Voice actor Troy Baker provides the voice for both Batman and the Clown Prince of Crime in the film, with two special features revealing his approach to portraying both the DC flagship superhero and his greatest enemy.

Baker revealed the idea for voicing both characters in the same film was one he had been thinking of for some time, having previously voiced the two characters separately in earlier animated films and video games.

For preparation, Baker consulted both Kevin Conroy and Mark Hamill, the two voice actors acclaimed for their work on Batman: The Animated Series. However, ultimately, Baker had to approach both characters for what best fit the story based on the script, which informed his final performances.

Batman vs. Teenage Mutant Ninja Turtles is now available on Digital HD, and it arrives on Blu-ray and 4K UHD June 14. It is voiced by Troy Baker as Batman and The Joker, Darren Criss as Raphael, Kyle Mooney as Michelangelo, Baron Vaughn as Donatello, Eric Bauza as Leonardo and Rachel Bloom as Batgirl.


From LRM:

Batman Vs The Teenage Mutant Ninja Turtles: Can Shredder and Ra’s al Ghul Work Together?

Bringing together heroes from two separate universes is usually not very easy, but as we saw in an earlier piece, bringing together Batman and The Teenage Mutant Ninja Turtles in the now released animated film Batman Vs. The Teenage Mutant Ninja Turtles from Warner Bros. Animation and Nickelodeon had the help of having a large library of styles to pull from as well as similar characteristics and values. We all know that for the most part heroes may have some differences but overall play well together. But what about the villains? Can they co-exist long enough to follow through on their plan? Are any of them willing to give in to the other for the greater good of their plan?

This might seem like an almost impossible task for the two main antagonists of the Batman Vs. Teenage Mutant Ninja Turtles animated film Shredder, leader of the Foot Clan, voiced by Andrew Kishino and Ra’s al Ghul, leader of the League of Assassins, voiced by Cas Anvar. With so many subjects looking up to them, is it even possible for them to form a working partnership? The following comments by the voice actors and screenwriter during round table interviews LRMOnline participated in at Wondercon last March, make it seem like any partnership between the two would just be a ticking time bomb.

Of course each of them would be lobbying for their own character. First Kishino said that, “Shredder has an inherent ability to look down on anyone. So he is always looking at everyone like ‘what is it exactly that you could do for me and when is it exactly the point where I am going to tier of you and have to dispose of you?'(…)He has that sense of evil that sense of disconnect comes from that fractured damaged vanity and ego where that is very dangerous to be around because it puts someone in that kind of psychopath realm where they’ll do insane things, really horrible things to get what they want done. Then when you put them in a body where he is capable physically to do the things that he can do, you have a really bad individual.”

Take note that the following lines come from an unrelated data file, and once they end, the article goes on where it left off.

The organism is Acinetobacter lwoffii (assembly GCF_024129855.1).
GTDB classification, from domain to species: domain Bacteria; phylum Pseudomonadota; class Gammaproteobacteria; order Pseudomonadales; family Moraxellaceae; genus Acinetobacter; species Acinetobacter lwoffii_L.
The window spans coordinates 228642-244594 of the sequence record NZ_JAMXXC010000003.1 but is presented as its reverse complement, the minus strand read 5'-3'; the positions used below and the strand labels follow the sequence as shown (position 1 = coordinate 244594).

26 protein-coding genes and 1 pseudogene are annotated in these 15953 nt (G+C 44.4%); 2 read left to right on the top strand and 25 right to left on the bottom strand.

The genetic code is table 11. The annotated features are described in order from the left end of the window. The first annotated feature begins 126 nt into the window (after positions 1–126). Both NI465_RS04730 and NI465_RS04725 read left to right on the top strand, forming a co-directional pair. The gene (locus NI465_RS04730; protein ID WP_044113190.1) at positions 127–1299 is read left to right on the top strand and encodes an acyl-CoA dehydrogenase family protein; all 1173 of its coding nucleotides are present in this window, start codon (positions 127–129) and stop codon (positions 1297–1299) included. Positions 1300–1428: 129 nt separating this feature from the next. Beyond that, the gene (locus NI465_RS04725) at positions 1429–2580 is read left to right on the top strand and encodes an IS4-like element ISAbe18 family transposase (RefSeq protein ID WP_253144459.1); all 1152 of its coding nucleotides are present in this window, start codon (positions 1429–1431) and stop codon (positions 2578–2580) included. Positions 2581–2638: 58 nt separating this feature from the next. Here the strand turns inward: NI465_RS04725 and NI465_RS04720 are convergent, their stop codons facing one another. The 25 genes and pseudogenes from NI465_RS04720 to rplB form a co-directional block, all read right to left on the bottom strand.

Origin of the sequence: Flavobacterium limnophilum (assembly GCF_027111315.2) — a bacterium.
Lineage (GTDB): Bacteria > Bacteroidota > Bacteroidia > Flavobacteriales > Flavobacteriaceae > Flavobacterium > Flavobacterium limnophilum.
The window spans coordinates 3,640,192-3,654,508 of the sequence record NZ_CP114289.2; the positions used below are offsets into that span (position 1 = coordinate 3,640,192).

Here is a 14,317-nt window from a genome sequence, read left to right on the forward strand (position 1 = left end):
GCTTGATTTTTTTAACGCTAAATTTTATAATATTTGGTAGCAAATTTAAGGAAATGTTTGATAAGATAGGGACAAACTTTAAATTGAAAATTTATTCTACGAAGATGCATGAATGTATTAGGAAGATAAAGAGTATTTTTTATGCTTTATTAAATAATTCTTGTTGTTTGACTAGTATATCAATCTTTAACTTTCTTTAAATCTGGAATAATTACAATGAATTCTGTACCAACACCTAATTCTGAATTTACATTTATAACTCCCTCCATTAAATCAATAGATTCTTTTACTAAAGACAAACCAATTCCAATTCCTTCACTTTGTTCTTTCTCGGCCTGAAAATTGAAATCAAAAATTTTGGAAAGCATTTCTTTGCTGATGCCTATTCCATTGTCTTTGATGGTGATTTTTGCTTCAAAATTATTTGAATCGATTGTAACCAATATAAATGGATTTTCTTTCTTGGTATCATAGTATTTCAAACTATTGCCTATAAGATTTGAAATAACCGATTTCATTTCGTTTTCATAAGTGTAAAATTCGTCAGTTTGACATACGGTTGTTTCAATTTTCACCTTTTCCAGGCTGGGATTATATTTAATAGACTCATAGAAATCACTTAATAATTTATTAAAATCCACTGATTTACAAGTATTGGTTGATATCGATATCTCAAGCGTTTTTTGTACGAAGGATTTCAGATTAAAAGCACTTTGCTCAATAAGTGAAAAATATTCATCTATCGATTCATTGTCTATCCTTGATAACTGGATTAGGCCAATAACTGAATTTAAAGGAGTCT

Anvar also shared his thoughts about Ra’s al Ghul saying that, “Your talking to a man that has been alive for centuries, this man does not suffer fools. Shredder can get things done in his own way, but Ra’s doesn’t like to play well with others, he likes to be in charge and he likes the people to be at least mentally stable. I don’t know if Ra’s would view Shredder as particularly competent and dependable.”

Kishino also commented on his thoughts between the leadership styles between the two villains. “Shedder is very personally driven, he is prone to keep people in line through fear and intimidation and people just fall in line because that is who he is. They both have the same level of ruthlessness but their demeanors are real different because Ra’s al Ghul is generally a very calm individual before he throws you to the piranhas. Shredder is the person who is practically spitting through his mask before he sends you to the piranhas. So the results are kind of the same, but how they handle it, Shredder is always you know three cups of coffee over the limit.”

So how do you put these two together in a believable situation without undermining the other, especially with such clashing styles? Screenwriter for the film Marly Halpern Graser talked about overcoming this challenge. “We didn’t want to throw Shredder under the bus. Ra’s al Ghul is such an intense sort of all consuming villain that if you put him in a team up it’s hard not to make it seem like he is the real leader. It’s hard to have a team up with Ra’s al Ghul and have it seem like a team up of equals and it was very important to us to have Shredder’s back and be like ‘no shredder is really really cool,’ Shredder is the leader of the Foot Clan and are on the same tier as Rah’s and the League of Assassins.”